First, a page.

The British Phonographic Institute has officially disqualified The Beatles seminal 1967 album Sergeant Pepper’s Lonely Hearts Club Band from its list of the 100 greatest albums of all time. The ban follows new evidence that band were taking performance enhancing drugs during its recording. Paul McCartney and Ringo Starr have issued a joint statement apologising for the deception. ‘It was a hugely competitive time for everyone in music, and regrettably we gave in to peer-pressure. We have brought shame upon the British music industry and the whole nation.’
Evidence of the misdemeanour was gathered by the BPI using state-of-the-art computer software: Outerfit digitally analyses samples of music for signs of ‘pharmacological enhancement’. ‘Oh, and the initials of Lucy in the Sky with Diamonds sort of helped.’ Following rigorous testing of the entire top 100 with the new software, other albums to be disqualified include: The Clash by The Clash (amphetamine sulphate), Bob Marley Live at the Lyceum (cannabis – both band and audience), OK Computer (Prozac, Mogadon) and Born to Run (Budweiser, chilli dogs), along with 94 other titles in the 100.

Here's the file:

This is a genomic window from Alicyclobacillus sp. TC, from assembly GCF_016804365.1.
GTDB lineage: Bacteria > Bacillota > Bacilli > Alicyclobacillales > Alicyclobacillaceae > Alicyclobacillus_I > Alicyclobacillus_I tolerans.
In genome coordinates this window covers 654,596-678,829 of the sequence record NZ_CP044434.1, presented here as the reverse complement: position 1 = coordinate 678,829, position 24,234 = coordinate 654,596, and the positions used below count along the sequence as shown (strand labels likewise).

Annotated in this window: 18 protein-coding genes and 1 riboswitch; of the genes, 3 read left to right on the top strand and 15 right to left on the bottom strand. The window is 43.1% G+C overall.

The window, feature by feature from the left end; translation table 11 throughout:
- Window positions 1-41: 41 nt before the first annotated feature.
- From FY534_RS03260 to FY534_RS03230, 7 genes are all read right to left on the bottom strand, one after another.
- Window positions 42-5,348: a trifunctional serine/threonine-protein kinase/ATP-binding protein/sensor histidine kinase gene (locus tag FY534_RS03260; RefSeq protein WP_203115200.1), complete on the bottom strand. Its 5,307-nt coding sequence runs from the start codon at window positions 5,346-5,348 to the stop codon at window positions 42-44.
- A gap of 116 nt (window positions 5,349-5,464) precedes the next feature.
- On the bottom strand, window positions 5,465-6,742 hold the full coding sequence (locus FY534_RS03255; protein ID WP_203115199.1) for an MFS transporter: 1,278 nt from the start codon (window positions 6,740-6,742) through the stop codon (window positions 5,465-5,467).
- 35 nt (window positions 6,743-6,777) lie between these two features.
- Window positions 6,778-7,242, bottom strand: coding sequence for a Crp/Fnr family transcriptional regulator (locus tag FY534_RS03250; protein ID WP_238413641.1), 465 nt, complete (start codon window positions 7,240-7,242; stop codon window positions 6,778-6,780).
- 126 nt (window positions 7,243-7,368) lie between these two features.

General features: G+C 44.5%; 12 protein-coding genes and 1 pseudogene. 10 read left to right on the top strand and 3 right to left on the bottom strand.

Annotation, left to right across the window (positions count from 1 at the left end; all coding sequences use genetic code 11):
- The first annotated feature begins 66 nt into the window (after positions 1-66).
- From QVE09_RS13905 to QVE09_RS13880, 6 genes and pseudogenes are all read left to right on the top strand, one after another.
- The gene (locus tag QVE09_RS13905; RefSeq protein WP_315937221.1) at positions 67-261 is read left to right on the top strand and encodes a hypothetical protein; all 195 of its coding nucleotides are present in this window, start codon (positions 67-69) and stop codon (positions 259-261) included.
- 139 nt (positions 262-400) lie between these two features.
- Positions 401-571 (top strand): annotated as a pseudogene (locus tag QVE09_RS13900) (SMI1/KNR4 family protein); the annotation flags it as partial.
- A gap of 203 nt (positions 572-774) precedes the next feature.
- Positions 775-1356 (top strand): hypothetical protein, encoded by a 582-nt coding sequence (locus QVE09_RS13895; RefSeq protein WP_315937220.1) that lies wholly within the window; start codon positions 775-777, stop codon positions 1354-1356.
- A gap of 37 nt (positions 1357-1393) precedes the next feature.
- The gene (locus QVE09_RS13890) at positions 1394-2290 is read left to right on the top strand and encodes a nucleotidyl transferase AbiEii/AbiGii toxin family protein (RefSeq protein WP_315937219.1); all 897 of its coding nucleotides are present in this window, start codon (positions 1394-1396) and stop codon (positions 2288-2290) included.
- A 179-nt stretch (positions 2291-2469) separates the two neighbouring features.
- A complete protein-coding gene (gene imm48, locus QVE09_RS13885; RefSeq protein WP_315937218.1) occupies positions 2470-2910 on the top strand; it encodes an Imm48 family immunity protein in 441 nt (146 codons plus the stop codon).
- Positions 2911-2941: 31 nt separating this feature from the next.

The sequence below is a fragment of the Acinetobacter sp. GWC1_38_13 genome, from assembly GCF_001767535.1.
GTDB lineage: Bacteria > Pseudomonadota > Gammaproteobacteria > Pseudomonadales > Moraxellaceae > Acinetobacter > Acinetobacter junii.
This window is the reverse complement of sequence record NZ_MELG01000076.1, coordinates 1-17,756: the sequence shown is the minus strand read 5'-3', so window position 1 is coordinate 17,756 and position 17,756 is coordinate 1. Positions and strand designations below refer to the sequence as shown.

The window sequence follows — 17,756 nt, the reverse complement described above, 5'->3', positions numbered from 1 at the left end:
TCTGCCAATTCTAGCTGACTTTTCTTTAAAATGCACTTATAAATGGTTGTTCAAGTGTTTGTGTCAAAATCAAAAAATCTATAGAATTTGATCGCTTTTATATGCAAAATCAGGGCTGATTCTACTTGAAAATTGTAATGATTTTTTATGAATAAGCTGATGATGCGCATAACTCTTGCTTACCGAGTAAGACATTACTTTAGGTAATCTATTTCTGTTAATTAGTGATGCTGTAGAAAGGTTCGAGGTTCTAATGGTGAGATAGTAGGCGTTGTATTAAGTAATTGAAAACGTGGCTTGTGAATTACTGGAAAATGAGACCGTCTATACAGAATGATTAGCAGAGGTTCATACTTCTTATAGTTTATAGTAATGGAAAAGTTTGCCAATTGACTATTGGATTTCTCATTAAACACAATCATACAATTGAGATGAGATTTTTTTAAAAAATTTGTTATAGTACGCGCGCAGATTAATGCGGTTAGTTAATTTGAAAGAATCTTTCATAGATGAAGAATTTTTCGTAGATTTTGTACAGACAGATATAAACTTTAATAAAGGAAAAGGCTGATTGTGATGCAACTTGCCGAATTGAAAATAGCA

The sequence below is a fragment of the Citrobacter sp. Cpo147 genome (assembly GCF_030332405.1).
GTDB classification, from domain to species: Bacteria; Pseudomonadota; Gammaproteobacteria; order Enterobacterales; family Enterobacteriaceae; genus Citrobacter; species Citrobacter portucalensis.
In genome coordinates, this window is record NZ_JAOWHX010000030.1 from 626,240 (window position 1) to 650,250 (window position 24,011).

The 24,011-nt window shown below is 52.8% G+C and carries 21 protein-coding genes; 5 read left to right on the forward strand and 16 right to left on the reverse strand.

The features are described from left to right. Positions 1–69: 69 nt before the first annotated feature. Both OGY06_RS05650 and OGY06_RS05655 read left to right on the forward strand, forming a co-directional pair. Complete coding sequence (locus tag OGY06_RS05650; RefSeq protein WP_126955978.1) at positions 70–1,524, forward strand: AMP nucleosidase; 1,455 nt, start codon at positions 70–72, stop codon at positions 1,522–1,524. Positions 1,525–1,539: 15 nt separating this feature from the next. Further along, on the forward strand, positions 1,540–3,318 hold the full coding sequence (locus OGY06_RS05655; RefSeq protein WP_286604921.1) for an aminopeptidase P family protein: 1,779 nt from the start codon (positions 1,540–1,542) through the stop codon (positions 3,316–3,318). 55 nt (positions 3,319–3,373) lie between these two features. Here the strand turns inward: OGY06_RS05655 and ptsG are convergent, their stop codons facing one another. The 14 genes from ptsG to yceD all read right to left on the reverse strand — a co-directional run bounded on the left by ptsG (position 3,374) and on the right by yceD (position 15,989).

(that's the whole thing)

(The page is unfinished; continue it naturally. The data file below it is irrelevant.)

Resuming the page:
Taking the place of Sergeant Pepper at number one is Wired for Sound by Cliff Richard; ‘we had to spend several hours analysing the drum patterns for mild cannabis inflections’ explained Phil Howard, Outerfit’s developer, ‘but after several hours of further analysis, we are delighted to give it a clean bill of health.’
The BPI is promising a new top 100 next month. The only album from the original listing that may still qualify is Pills, Thrills and Bellyaches by the notoriously hedonistic Happy Mondays, which has not yet been disqualified. ‘We kept trying to analyse the album’ explained Howard ‘but every time we put it on, the program crashed.’